The one act of charity she had committed had an eternal character such that the onion, itself long deceased upon earth, had being of the weightiest consequence in the hereafter. Similarly, though Niggle had done no great thing in his life, and none of his charitable acts were untainted by inner grumbling, he found on his journey that the acts that had required greater sacrifice were used by an Advocate as arguments for his salvation.

All of these acts of charity involved his neighbor, Parish. And this reveals another part of our lives that has eternal consequence. In addition to his acts of charity and his creative work, Niggle found that his relationships, even so common a relationship as that of neighbor, would last forever. On earth, Parish and Niggle were necessary annoyances for one another.

Had he been inclined to do otherwise, perhaps he would have fallen again into the abyss, even as the woman saw the onion crumble in her hands, her angel helpless to preserve her from this final act of selfishness. What we do in life echoes in eternity. Each morning as we prepare for the day ahead, let us consider that every act has real meaning and consequence. To meditate on this helps us to focus on the things that really matter, and to disregard the things that do not.


Leaf by Niggle

Usually I compose only with great difficulty and endless rewriting. I woke up one day more the 2 years ago with that odd thing virtually complete in my head. It took only a few hours to get down, and then copy out. Although Tolkien activily defended against being allegorical.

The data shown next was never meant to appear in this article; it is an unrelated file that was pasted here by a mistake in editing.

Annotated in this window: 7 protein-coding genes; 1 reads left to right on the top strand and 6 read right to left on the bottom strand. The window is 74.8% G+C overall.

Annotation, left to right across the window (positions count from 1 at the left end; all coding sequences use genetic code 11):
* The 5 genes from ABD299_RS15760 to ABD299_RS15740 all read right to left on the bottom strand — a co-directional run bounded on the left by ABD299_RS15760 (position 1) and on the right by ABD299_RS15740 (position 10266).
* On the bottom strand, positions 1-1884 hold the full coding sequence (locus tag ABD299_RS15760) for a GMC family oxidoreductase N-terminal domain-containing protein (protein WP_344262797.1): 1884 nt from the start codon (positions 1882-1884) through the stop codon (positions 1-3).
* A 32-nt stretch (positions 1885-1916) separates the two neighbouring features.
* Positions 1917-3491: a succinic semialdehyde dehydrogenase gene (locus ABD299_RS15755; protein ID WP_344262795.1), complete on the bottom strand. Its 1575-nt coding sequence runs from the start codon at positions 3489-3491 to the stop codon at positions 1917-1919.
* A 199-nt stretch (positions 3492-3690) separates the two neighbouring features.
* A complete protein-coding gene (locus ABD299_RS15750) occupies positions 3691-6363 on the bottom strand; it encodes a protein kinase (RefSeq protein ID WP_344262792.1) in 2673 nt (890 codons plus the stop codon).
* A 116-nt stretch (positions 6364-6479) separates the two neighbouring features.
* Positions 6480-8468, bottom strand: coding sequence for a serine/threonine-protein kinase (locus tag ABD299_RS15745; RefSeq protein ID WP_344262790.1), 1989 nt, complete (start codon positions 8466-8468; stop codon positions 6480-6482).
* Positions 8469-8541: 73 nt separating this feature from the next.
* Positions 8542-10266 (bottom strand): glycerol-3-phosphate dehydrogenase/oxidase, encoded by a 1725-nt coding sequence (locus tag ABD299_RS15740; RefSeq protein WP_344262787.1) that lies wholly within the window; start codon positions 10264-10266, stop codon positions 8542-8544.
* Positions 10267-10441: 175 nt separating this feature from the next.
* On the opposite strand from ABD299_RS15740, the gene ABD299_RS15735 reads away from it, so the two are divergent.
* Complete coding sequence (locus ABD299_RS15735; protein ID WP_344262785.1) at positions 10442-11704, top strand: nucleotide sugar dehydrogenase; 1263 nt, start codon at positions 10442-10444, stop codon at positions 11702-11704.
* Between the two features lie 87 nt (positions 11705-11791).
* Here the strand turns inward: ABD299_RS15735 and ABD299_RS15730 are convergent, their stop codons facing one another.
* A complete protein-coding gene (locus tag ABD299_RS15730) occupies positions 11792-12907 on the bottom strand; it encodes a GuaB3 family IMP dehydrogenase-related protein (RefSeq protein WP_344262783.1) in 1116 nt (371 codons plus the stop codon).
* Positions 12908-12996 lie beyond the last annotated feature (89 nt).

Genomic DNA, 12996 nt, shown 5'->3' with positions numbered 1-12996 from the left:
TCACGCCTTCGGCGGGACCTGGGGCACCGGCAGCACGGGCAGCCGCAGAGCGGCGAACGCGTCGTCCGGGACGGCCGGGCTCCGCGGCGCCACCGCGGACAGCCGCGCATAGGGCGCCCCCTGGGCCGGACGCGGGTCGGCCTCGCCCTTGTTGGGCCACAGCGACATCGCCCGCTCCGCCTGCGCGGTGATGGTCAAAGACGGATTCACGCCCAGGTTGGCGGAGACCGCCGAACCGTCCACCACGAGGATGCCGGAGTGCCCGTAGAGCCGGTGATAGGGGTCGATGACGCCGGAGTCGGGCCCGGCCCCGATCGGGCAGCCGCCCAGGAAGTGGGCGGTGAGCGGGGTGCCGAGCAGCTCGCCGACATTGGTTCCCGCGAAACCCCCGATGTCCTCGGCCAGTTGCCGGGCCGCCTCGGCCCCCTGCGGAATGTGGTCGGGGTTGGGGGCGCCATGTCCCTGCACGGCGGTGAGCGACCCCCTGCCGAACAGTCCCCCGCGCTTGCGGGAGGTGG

Life Echoes in Eternity: On J.R.R. Tolkien’s “Leaf by Niggle”

Previous Next J. Birzer , Fiction , Imagination , J. One very late night or early morning in , J. Tolkien awoke, a full story ready to burst from his already imaginatively feverish brain. It took only a few hours to get down, and then copy out. Sometime in , he read the story—presumably to an approving audience—to the Inklings.


J.R.R. Tolkien’s “Leaf by Niggle”

Main content Leaf by Niggle: The Hidden Nucleus This story allows diverse interpretations, political, religious, autobiographical. As often mentioned in his correspondence, Tolkien endlessly rewrote the pages he drafted; even when his work was to be republished, he rewrote it in great part. This is not true of Leaf by Niggle : the story appeared like a dream, and the author wrote it very swiftly, barely correcting it before it was published. As if it had always been there, in his mind, and had only to come out.


E-Text: Tolkien. He did not want to go, indeed the whole idea was distasteful to him; but he could not get out of it. He knew he would have to start some time, but he did not hurry with his preparations. Niggle was a painter. Not a very successful one, partly because he had many other things to do. Most of these things he thought were a nuisance; but he did them fairly well, when he could not get out of them: which in his opinion was far too often. The laws in his country were rather strict.